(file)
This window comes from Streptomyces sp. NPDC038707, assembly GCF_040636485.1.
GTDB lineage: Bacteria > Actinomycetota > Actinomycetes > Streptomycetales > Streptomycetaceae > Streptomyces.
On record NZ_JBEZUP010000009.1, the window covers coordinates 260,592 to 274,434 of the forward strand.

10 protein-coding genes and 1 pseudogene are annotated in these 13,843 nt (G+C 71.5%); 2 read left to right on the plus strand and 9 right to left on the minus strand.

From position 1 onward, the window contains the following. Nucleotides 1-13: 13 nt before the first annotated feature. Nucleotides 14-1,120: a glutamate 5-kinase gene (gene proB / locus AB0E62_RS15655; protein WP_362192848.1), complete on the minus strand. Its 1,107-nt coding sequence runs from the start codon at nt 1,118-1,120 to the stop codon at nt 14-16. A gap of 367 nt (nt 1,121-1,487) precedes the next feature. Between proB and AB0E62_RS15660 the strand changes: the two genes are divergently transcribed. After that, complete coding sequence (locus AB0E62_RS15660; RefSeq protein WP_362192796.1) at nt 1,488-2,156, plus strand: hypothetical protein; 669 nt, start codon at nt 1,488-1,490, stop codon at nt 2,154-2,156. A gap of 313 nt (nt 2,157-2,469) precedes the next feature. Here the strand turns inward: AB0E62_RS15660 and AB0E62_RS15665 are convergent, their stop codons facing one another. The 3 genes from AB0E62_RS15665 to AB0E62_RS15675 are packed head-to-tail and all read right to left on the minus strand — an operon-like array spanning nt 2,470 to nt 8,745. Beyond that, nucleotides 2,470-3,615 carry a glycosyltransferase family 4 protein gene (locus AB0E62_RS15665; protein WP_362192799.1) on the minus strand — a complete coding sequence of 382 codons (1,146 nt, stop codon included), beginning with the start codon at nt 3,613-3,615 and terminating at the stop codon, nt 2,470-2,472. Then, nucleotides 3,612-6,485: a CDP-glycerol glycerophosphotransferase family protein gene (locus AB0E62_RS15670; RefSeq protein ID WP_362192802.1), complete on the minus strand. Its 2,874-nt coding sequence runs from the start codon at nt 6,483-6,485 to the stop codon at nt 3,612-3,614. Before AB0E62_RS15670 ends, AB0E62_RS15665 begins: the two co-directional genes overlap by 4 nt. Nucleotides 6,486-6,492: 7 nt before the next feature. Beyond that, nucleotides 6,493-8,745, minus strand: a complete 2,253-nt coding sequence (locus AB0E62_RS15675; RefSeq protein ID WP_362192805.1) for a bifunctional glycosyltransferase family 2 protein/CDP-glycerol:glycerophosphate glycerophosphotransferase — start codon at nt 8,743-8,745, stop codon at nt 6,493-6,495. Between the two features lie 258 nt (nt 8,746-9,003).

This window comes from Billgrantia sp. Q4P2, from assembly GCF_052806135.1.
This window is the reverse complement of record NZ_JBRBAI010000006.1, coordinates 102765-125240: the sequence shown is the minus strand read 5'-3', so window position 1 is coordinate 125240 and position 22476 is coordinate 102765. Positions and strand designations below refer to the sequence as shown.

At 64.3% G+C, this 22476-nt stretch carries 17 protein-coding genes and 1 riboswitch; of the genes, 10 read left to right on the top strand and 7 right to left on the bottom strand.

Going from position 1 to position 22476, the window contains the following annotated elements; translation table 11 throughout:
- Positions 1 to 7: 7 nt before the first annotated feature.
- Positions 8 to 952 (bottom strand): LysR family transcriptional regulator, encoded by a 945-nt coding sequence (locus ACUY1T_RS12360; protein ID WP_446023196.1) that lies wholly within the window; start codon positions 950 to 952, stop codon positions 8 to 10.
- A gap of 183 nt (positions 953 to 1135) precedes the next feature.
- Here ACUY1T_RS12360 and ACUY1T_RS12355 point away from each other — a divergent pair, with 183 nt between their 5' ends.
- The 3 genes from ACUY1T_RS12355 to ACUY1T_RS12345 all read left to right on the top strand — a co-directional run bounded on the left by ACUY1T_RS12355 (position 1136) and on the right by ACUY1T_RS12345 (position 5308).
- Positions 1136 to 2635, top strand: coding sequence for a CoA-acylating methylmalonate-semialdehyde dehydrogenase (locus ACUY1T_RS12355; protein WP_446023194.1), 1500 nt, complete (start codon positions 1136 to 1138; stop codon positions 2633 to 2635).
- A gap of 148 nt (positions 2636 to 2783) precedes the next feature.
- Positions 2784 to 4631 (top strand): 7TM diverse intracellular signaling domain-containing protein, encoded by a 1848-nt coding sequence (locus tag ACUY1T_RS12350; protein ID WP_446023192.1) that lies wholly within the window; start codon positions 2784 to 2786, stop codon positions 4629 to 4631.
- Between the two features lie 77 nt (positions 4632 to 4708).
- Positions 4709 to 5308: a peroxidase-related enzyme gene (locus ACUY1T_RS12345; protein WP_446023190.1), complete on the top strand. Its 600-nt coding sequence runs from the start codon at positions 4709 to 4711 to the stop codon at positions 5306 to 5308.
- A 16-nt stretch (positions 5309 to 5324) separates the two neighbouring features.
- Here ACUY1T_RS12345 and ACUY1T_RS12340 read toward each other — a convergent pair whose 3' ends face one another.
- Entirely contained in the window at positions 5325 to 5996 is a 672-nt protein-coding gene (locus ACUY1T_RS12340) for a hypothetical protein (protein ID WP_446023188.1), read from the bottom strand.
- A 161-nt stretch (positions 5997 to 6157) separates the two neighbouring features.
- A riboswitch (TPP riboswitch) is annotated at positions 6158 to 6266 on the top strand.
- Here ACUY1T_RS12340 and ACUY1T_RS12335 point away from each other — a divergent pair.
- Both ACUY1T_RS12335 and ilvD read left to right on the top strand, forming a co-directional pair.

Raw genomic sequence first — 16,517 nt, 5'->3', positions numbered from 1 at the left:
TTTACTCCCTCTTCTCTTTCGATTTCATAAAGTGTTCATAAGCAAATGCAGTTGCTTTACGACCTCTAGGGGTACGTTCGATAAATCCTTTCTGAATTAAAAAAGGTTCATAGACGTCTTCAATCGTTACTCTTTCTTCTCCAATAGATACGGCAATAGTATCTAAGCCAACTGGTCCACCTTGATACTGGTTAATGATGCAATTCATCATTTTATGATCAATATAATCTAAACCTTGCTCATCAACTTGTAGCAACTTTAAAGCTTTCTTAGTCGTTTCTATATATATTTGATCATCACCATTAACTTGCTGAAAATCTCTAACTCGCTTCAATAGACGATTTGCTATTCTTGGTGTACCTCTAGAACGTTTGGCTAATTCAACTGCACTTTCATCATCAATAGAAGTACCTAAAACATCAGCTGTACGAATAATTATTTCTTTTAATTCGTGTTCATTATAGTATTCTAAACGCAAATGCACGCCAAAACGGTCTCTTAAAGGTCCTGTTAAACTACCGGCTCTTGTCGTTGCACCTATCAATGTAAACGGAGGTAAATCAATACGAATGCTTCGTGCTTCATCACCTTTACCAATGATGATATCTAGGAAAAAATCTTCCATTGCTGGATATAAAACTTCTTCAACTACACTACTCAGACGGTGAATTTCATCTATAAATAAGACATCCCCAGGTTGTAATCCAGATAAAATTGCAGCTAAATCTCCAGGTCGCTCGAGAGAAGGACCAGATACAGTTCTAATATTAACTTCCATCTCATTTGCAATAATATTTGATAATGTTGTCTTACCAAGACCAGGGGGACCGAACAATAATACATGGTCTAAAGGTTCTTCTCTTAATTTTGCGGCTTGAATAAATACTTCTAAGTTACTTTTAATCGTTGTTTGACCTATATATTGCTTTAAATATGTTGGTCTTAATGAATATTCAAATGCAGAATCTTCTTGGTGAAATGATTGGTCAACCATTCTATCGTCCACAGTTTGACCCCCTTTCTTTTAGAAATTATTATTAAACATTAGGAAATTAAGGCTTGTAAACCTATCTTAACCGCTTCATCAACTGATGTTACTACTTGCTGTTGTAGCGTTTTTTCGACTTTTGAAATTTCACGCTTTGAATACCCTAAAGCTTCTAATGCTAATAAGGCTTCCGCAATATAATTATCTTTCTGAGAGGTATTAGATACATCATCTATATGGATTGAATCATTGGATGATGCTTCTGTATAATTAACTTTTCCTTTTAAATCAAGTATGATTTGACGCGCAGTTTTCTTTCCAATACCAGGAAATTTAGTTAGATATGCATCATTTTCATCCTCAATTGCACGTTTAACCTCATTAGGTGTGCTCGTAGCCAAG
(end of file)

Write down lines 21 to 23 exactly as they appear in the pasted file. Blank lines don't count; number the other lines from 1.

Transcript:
- Here ACUY1T_RS12345 and ACUY1T_RS12340 read toward each other — a convergent pair whose 3' ends face one another.
- Entirely contained in the window at positions 5325 to 5996 is a 672-nt protein-coding gene (locus ACUY1T_RS12340) for a hypothetical protein (protein ID WP_446023188.1), read from the bottom strand.
- A 161-nt stretch (positions 5997 to 6157) separates the two neighbouring features.